In the last five years, D.C. state championships have had the most drama in the middle, where teams’ fourth and fifth runners battle on the margins while Taylor Knibb or Page Lester run away with the individual title. Spectators got better shows this year, The race this year stayed interesting much, much longer, with Woodrow Wilson sophomore Ava Nicely kicked past Washington Latin sophomore Zoe Edelman in the last tenth of a mile to win the individual title, 19:41-19:43.
Nicely and fourth-place finisher Claire Wigglesworth (20:03) led the way for Wilson upset of defending champion St. John’s, 44-49. It made Wilson the first public school to win a title since the DCSAA championship race started in 2013.
Nicely, Edelman, Wigglesworth, National Cathedral’s Sophia Hanway and Edmund Burke’s Katie Hirsche kept a pack going throughout more than two miles until Edelman started to pull ahead and Nicely yo-yoed behind her. The two loops of Kenilworth Park were muddy after a late-Friday rain, and opinions differed as to whether conditions were better than the notoriously muddy DCXC Invitational five weeks prior.
“There were parts where I stepped down and I had to pull my foot back out of the mud,” Nicely said. “I’m not used to running in that big of a pack, it felt nice to be engaged in the race like that.”
Following the last uphill and right-hand turn toward the finish line, Nicely made a move to pass Edelman and held on for a two-second margin over the course that Gonzaga Assistant Coach Tom Kelly measured as roughly 40 meters longer than 5k.
“I really wasn’t expecting to make a move, but I got to the end and had more left in me, so I just went for it,” Nicely said. “I tripped a little when I passed Zoe, so I was a little nervous she’d catch back up.”
Being able to win was somewhat of a surprise to nicely, who, despite finishing seventh as a freshman, has spent more time in the pool cross training this Fall.
Wilson Coach Emily Farrar said that confidence was a symptom of the team’s investment and faith in their training.
“They trusted the process,” Farrar said. “I thought that was just what old (school) coaches said, but I found myself saying that over and over again. They’re in the pool, on the elliptical, wondering how they’ll be ready to race, but they bought in and were all in.”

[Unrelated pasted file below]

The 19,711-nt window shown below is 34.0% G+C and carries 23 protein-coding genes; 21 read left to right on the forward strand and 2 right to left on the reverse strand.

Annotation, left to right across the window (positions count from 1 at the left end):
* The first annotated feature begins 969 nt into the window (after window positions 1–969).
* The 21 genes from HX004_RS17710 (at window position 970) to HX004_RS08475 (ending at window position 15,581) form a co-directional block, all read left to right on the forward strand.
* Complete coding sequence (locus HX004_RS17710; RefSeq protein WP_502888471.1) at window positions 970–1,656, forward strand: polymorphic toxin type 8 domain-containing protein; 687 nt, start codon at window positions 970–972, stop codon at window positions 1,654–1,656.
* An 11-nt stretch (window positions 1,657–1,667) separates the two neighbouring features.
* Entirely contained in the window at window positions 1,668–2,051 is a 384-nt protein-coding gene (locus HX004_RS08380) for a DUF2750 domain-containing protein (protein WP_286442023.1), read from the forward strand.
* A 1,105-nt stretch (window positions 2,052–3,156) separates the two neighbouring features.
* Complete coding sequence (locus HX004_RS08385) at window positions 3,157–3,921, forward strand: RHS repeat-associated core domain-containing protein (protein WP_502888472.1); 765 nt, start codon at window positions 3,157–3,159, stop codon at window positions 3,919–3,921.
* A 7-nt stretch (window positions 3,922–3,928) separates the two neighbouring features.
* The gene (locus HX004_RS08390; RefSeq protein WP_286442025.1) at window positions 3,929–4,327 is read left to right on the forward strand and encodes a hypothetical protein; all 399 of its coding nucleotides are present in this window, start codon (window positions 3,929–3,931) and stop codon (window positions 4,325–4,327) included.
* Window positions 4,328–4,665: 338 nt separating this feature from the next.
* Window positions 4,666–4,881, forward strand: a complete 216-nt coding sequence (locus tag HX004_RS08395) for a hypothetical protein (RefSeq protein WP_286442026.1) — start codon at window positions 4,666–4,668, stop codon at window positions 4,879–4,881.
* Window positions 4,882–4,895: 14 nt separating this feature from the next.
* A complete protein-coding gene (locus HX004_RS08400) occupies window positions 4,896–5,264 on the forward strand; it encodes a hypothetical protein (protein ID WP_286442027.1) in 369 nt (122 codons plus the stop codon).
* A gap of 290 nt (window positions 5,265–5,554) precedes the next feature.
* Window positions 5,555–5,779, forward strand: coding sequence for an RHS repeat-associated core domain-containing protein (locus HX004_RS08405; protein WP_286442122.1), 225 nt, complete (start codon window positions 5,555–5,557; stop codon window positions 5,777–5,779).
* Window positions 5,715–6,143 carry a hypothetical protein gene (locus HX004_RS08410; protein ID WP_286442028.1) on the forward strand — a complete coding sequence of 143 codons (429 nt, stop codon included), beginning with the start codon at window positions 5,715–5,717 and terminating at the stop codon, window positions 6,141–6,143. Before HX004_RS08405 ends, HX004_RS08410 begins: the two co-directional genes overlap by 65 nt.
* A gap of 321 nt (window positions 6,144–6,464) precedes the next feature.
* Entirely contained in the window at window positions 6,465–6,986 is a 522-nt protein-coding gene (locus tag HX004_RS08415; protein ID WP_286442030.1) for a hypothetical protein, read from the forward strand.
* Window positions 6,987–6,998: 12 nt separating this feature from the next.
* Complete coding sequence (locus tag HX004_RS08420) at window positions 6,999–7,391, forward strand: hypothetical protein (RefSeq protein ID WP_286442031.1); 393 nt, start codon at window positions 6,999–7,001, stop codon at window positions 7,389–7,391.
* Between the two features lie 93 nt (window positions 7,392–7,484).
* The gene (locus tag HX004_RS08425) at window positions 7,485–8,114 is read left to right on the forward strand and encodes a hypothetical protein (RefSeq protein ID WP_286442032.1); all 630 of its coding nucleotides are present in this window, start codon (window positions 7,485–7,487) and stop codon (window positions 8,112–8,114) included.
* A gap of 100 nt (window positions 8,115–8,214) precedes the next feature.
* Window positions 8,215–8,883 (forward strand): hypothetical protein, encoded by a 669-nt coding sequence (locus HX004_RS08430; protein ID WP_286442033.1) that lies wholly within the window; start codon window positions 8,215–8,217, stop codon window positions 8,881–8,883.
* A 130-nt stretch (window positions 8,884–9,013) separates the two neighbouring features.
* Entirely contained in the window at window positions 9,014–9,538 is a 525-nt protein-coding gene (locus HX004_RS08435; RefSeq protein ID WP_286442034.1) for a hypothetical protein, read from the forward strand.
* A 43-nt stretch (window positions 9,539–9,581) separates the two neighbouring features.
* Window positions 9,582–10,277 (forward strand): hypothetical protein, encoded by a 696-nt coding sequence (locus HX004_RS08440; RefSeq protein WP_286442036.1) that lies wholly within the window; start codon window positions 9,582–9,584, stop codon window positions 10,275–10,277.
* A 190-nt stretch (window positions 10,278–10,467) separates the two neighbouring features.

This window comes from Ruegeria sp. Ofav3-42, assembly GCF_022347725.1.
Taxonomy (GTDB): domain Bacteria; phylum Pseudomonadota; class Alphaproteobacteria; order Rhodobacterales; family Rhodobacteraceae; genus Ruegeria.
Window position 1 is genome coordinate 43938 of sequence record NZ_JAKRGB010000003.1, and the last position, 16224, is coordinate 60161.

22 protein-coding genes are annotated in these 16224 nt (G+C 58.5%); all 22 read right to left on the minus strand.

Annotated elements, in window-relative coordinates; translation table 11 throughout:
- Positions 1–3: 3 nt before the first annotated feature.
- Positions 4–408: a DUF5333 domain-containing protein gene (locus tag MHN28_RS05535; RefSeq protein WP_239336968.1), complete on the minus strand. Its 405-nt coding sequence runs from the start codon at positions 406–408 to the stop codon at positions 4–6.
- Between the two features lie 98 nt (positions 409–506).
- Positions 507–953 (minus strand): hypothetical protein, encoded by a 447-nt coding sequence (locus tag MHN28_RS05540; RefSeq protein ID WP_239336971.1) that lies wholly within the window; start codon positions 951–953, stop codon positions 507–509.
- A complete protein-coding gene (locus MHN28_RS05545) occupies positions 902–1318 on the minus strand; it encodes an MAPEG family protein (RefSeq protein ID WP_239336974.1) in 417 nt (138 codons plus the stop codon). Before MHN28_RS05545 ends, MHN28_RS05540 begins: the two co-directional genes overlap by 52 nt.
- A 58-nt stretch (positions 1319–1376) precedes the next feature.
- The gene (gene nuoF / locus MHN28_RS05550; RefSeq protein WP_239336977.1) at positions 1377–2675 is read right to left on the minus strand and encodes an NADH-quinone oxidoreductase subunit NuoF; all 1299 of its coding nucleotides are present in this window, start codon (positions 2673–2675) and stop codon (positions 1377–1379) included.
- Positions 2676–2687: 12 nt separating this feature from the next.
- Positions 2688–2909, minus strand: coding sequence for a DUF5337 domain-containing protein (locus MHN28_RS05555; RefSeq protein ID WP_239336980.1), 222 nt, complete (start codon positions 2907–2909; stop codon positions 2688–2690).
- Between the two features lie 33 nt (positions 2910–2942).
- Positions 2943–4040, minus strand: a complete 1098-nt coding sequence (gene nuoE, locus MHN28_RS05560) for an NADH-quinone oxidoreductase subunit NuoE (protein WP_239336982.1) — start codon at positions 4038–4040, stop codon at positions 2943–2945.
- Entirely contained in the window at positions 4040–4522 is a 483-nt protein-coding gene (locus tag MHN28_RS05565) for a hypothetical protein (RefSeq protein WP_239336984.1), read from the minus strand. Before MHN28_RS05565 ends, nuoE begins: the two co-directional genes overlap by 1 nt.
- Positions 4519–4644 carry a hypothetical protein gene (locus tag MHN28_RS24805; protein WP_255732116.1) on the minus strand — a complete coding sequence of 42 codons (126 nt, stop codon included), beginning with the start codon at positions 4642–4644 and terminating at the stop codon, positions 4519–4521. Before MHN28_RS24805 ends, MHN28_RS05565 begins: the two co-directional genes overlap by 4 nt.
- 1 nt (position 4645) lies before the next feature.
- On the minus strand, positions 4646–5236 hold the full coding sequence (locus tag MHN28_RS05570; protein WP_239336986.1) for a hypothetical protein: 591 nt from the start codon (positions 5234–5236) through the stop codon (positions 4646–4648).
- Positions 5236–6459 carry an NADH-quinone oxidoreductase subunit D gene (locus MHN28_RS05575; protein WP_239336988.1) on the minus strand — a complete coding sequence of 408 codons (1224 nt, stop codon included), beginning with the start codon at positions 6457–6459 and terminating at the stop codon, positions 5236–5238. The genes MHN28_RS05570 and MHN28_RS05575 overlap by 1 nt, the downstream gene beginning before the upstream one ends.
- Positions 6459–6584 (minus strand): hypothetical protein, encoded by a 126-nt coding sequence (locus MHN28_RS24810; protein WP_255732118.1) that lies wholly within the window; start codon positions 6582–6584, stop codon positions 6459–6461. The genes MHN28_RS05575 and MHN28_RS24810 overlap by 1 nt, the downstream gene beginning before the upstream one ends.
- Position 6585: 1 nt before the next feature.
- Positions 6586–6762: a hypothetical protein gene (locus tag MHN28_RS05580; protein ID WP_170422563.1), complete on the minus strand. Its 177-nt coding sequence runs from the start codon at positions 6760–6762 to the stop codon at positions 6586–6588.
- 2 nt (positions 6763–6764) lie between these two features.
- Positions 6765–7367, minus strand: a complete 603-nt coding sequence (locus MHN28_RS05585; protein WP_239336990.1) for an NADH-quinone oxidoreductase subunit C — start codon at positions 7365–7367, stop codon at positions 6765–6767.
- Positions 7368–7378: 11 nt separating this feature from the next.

With that in mind, she stressed that what happened before should not predetermine anything that happened that day.
“We figured out where they had to place for us to succeed and they knew each one of them was going to have to compete to get there,” Farrar said. “Ava went for it, and I wasn’t expecting that, but she and Claire got up there and most of the team had their best races of the year, even if the times don’t reflect that.”
After Nicely and Wigglesworth, Talya Lerich finished 13th overall (21:25), Gillian Kimmel was 15th (21:28) and Madelyn Shapiro was 21st (22:05) to close out scoring.
The biggest challenge, Farrar found, was fostering cutthroat competitiveness in who she described as “sweet, kind children.”
“It was hard to train them to be aggressive and but let them know that you can be aggressive and still be a nice person,” she said.
St. John’s, which placed four runners in the top 15, was hobbled from missing last year’s runner-up, Cady Hyde, who has been injured on and off throughout the last two years.
The boys’ race featured a third consecutive title by Gonzaga and the same top three – all juniors – as last year’s championship, but with some reshuffling.
Washington Latin’s Luke Tewalt focused on running a competitive, but not necessarily fast, race to win in 16:28. With his season’s goal of breaking 16 minutes out of the way weeks before, he felt free to focus on running a tactical race.
“I definitely ran it differently than I did in a lot of races where I’m trying to go after a time,” he said. “While I was walking the course, I could feel the patterns with the wind and knew there were a lot of places I didn’t want to be out in front.”
Gonzaga teammates Gavin McElhennon and Cullen Capuano started at the front with Tewalt and by the time the group started on its second loop, McElhennon covered what he saw as a move by Tewalt.
“That was a mistake, I thought he was going for it and I didn’t want to let him get away,” he said.
Instead, McElhennon blocked the wind for Tewalt and ran his kick out in the process.
During the first loop, Tewalt noted the 4k mark and planned on starting his kick, with the help of a tailwind, but he ended up starting a little earlier, with Capuano in pursuit.
“I analyzed that race a lot more than I usually do,” Tewalt said. “I was always thinking about finding a good place to make my next move.”
For Tewalt, the next move will be the Nike Cross Southeast regional at the end of the month. Gonzaga will be there, too, with a stopover in New York for the Jesuit Championships in two weeks.
The Eagles were aided by Patrick Donnelly’s 11th place finish in 17:31, Luke Francese in 15th in 17:53 and senior Daniel Roginski in 20th in 18:08 to outdistance Wilson 47-82. Wilson was powered by city champion Dylan Blumenthal’s fourth place finish in 16:47.
Divided lanes coming to Hains Point, safety measures in the works for the Mount Vernon Trail, three locals make national high school XC meet, local collegians race at NCAAs.
St. Albans and GVS’s Vivian Kelly won their first DC cross country titles while St. Johns’ girls and St. Albans’ Pierre Attiogbe repeated.
Beach Drive remains closed to through traffic year-round, locals win conference, USATF titles.
Capt. Kyle King won the Marine Corps Marathon, a year after he planned to make his debut at the race, and Chelsea Baker of the British Royal Navy made tremendous strides winning the women’s race.
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